Sunday, 10 June 2012

Book 45 of 2012: Catching Fire

Having picked up the Hunger Games trilogy pretty cheap, there was never any question that I was going to not read the others in the series, though when I finished The Hunger Games I wasn’t entirely sure what the next two books could possibly be about. In the past it’s probably the sort of book series that I would’ve gotten sucked into 110% but not having access to internet at home, and not watching TV, means that I’ve probably missed out on a lot of the movie hype so it’s not quite filtered through to me yet. I was a little bit spoiled for the first book, but I managed to largely avoid spoilers for the second and I’m desperately hoping that I won’t accidentally hear anything about the third; if you’re avoiding spoilers yourself, watch out, this review does contain them!

I knew I might be making a mistake when I started reading Catching Fire on a Tuesday, considering the fact that before work on the day that I started reading The Hunger Games I was sixty pages in (and was very grateful for the fact that I had a day off for my birthday the following day, mainly so I could finish it). Whereas The Hunger Games took me a little while to get into (though when I did, I was hooked), Catching Fire picks up shortly after the first book finished with Peeta and Katniss living in the Victor’s Village and trying to move on with their lives post-Games. Unfortunately for Katniss, her little stunt with the poison berries at the end of their Games has sparked a revolution which is putting her and her entire family in danger.

I had a funny feeling that Katniss was going to end up back in the Games; I was fairly certain that she wouldn’t be able to volunteer again as she had done before, but I suspected that there would be some sort of Grand Tournament… and I was right. I think that’s one of the good things about Collins’ writing; on the one hand, things can be a little predictable at times, but then at others it’s totally unpredictable. It means that even when you think you’ve got an idea of what’s to come, you never know if you’ll be right, because something could happen which is unexpected.

At the start of the Games I was fairly certain that Peeta was a goner. The funny thing is, no one is safe, you never know when something is going to happen to someone you’ve gotten to know. If a twelve-year-old girl can be murdered in the first book, then anything can happen in the second and third. Now there’s three males in the frame; Gale, Peeta and Finnick and I’m fairly certain that at least one of them will die before the end of the series. I’m just not sure who it’s going to be.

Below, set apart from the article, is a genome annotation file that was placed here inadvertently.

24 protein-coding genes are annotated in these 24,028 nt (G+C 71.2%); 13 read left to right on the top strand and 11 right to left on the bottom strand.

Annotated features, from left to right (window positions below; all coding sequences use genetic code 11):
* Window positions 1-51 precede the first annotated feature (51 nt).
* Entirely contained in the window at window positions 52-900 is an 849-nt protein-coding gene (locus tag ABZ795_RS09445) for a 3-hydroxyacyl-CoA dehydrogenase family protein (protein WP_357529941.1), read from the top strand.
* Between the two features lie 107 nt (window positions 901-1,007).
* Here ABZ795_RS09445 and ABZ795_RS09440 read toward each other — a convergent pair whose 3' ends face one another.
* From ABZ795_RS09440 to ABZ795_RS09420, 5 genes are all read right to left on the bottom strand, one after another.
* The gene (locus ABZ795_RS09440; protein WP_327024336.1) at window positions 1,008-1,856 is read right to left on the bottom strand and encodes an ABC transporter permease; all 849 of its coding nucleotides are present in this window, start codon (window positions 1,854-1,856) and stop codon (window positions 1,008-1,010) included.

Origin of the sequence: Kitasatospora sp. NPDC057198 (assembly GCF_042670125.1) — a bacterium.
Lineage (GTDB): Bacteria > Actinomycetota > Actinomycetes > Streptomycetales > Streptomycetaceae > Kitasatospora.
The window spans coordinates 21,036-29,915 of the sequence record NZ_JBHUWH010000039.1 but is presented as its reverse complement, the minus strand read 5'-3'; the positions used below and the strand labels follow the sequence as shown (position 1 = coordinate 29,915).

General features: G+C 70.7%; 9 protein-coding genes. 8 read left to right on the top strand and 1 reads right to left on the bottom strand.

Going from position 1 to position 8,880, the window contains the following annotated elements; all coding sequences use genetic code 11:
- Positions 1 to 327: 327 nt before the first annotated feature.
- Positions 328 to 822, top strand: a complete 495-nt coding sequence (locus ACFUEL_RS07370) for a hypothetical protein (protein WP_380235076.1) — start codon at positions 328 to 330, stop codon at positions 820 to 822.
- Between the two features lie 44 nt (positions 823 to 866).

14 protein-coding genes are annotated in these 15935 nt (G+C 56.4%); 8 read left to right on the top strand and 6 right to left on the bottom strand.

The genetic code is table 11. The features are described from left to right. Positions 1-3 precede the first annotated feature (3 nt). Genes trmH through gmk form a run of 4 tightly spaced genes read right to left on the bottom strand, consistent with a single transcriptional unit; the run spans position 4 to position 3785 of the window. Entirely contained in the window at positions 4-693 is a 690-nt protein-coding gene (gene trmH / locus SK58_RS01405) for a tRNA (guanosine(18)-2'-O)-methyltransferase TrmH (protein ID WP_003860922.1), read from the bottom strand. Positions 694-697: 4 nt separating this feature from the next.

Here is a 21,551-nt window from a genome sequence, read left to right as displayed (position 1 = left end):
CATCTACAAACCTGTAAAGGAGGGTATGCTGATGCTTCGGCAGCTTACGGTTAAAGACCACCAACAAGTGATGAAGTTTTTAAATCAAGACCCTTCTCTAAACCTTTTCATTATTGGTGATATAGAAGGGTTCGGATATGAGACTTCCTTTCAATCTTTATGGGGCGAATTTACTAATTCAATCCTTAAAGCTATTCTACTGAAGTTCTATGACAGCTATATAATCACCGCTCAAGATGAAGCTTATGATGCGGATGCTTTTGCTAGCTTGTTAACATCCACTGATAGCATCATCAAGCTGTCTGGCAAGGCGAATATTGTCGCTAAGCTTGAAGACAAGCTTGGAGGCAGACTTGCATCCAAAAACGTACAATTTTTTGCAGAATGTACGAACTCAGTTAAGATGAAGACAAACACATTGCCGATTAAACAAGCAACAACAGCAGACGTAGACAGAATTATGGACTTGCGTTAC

I did feel like the ending to this book was a little rushed. It all happened very quickly and it took me a moment to understand what was going on. I realise that part of that was probably intentional and part of it was my own fault; Katniss is suddenly in a very confusing situation and doesn’t know what’s going on herself, plus I was reading quickly to find out what was happening which leads to a bit of fuzziness on the exact details.

Whereas The Hunger Games felt more like a complete book, Catching Fire jumps straight into the action and although it ends at an interesting enough point, I felt like there was a bit of build up to the next book. It’s a bit of a bridge between the action of the first book and whatever is to come in the next one. That said, I’m really looking forward to reading that. Just have to time it right so I can sit and devour it in as short a space of time as possible!

What do I mean when I say I love Gale? I don’t know. I did kiss him last night, in a moment when my emotions were running so high. But I’m sure he doesn’t remember it. Does he? I hope not. If he does, everything will just get more complicated and I really can;t think about kissing when I’ve got a rebellion to incite.
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  1. Really enjoying your book reviews. Even if they're by and large books I haven't read!

    I must admit I normally run a mile from these book to film crazes like Harry Potter and Twilight, but The Hunger Games does appeal with its 'Lord of the Flies/Contender Series 7' vibe

    1. Glad you're enjoying the reviews, I quite like reading book reviews online because sometimes it gives me an idea of authors or books I should keep an eye out for. ;-)

      I'm just on the final one of the trilogy, Mockingjay, and although I don't think it's quite as gripping as The Hunger Games, I like it more than Catching Fire and I'd definitely recommend the series. It's kind of what Lord of the Flies would have been if the kids had wound up on the island with the instruction to kill each other.


Let me know what you think. :-)